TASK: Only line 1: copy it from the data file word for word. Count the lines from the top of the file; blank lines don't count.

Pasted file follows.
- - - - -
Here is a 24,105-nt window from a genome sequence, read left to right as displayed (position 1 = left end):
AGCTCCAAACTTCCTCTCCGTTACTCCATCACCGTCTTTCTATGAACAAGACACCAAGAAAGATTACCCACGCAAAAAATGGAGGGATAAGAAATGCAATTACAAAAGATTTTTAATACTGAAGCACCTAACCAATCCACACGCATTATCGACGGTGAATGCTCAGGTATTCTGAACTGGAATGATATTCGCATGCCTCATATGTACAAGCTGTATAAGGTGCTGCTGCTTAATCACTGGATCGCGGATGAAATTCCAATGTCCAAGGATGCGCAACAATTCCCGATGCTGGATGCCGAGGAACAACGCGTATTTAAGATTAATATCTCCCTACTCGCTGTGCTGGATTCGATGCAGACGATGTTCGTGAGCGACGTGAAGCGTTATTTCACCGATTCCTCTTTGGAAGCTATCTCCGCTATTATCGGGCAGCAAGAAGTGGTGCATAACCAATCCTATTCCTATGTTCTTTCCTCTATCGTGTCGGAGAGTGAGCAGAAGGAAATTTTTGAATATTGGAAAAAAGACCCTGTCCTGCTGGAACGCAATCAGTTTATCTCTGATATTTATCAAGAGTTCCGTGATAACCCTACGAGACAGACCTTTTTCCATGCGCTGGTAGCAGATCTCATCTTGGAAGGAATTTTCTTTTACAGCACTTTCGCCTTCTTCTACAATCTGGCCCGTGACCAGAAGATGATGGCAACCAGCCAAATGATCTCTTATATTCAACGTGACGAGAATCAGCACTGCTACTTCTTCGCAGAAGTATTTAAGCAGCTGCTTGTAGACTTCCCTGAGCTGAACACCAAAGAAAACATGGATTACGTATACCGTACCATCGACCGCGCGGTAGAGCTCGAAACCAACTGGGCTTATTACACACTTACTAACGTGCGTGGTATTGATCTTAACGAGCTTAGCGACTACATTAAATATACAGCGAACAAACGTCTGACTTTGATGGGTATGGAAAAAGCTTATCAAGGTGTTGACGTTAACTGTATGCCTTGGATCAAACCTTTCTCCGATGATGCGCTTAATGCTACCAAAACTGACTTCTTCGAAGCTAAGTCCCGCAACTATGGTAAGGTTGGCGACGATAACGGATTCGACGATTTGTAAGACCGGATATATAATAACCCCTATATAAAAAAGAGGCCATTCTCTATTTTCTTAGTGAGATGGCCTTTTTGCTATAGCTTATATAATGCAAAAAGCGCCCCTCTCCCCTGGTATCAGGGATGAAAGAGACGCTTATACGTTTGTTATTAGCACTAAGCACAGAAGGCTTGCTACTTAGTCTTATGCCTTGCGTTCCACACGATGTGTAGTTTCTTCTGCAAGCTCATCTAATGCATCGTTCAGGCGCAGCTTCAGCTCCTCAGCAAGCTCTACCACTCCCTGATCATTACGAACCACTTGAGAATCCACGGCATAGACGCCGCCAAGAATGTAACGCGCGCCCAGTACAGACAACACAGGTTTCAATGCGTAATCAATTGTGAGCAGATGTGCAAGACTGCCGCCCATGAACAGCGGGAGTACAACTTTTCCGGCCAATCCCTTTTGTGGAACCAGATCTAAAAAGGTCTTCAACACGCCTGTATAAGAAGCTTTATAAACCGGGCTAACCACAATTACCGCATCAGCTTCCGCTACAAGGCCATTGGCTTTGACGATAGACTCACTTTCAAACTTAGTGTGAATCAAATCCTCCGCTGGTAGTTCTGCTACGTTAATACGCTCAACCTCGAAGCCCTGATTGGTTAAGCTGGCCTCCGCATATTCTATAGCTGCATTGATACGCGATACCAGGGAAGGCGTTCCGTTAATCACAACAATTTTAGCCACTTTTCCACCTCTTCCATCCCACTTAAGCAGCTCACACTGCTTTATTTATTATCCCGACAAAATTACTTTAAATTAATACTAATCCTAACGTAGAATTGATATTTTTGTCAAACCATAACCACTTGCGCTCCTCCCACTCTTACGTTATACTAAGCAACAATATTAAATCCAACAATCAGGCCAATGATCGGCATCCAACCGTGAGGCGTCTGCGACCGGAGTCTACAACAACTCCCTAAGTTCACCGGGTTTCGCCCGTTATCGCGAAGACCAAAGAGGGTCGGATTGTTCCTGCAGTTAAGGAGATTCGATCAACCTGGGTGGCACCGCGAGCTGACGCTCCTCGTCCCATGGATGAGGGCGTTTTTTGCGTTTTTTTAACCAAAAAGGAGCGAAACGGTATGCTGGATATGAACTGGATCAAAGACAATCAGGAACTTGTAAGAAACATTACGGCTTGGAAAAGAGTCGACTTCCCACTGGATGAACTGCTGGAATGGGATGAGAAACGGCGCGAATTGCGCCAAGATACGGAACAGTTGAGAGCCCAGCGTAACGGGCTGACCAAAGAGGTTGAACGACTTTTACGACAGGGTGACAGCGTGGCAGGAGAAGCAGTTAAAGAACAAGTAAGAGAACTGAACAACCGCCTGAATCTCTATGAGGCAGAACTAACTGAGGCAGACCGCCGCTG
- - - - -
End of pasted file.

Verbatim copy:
Here is a 24,105-nt window from a genome sequence, read left to right as displayed (position 1 = left end):